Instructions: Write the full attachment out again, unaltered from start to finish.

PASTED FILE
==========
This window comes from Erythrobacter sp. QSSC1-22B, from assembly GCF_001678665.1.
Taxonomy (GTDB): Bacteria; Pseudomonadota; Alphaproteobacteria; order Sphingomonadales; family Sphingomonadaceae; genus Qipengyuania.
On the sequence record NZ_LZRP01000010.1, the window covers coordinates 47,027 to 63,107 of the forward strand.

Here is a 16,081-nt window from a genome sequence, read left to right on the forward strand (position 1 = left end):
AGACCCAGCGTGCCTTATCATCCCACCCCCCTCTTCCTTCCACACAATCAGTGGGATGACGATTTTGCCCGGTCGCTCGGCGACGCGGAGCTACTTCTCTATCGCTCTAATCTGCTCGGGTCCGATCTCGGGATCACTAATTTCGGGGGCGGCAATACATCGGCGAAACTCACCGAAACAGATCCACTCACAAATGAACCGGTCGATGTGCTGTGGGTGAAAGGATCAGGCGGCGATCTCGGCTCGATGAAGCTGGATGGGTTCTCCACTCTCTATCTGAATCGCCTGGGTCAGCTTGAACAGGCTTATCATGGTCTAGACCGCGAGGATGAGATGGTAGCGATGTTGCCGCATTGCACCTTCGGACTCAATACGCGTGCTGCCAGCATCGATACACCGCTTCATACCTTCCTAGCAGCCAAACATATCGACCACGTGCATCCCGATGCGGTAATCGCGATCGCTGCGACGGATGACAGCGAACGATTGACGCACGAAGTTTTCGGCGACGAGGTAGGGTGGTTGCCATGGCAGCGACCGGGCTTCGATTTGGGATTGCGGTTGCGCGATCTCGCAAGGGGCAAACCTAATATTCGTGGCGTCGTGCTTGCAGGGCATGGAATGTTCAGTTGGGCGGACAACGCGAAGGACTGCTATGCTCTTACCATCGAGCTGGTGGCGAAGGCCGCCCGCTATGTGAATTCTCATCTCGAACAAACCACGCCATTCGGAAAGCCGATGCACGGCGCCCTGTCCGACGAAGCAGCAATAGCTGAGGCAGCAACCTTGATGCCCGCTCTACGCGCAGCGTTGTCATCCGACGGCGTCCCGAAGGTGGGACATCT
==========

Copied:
This window comes from Erythrobacter sp. QSSC1-22B, from assembly GCF_001678665.1.
Taxonomy (GTDB): Bacteria; Pseudomonadota; Alphaproteobacteria; order Sphingomonadales; family Sphingomonadaceae; genus Qipengyuania.
On the sequence record NZ_LZRP01000010.1, the window covers coordinates 47,027 to 63,107 of the forward strand.

Here is a 16,081-nt window from a genome sequence, read left to right on the forward strand (position 1 = left end):
AGACCCAGCGTGCCTTATCATCCCACCCCCCTCTTCCTTCCACACAATCAGTGGGATGACGATTTTGCCCGGTCGCTCGGCGACGCGGAGCTACTTCTCTATCGCTCTAATCTGCTCGGGTCCGATCTCGGGATCACTAATTTCGGGGGCGGCAATACATCGGCGAAACTCACCGAAACAGATCCACTCACAAATGAACCGGTCGATGTGCTGTGGGTGAAAGGATCAGGCGGCGATCTCGGCTCGATGAAGCTGGATGGGTTCTCCACTCTCTATCTGAATCGCCTGGGTCAGCTTGAACAGGCTTATCATGGTCTAGACCGCGAGGATGAGATGGTAGCGATGTTGCCGCATTGCACCTTCGGACTCAATACGCGTGCTGCCAGCATCGATACACCGCTTCATACCTTCCTAGCAGCCAAACATATCGACCACGTGCATCCCGATGCGGTAATCGCGATCGCTGCGACGGATGACAGCGAACGATTGACGCACGAAGTTTTCGGCGACGAGGTAGGGTGGTTGCCATGGCAGCGACCGGGCTTCGATTTGGGATTGCGGTTGCGCGATCTCGCAAGGGGCAAACCTAATATTCGTGGCGTCGTGCTTGCAGGGCATGGAATGTTCAGTTGGGCGGACAACGCGAAGGACTGCTATGCTCTTACCATCGAGCTGGTGGCGAAGGCCGCCCGCTATGTGAATTCTCATCTCGAACAAACCACGCCATTCGGAAAGCCGATGCACGGCGCCCTGTCCGACGAAGCAGCAATAGCTGAGGCAGCAACCTTGATGCCCGCTCTACGCGCAGCGTTGTCATCCGACGGCGTCCCGAAGGTGGGACATCT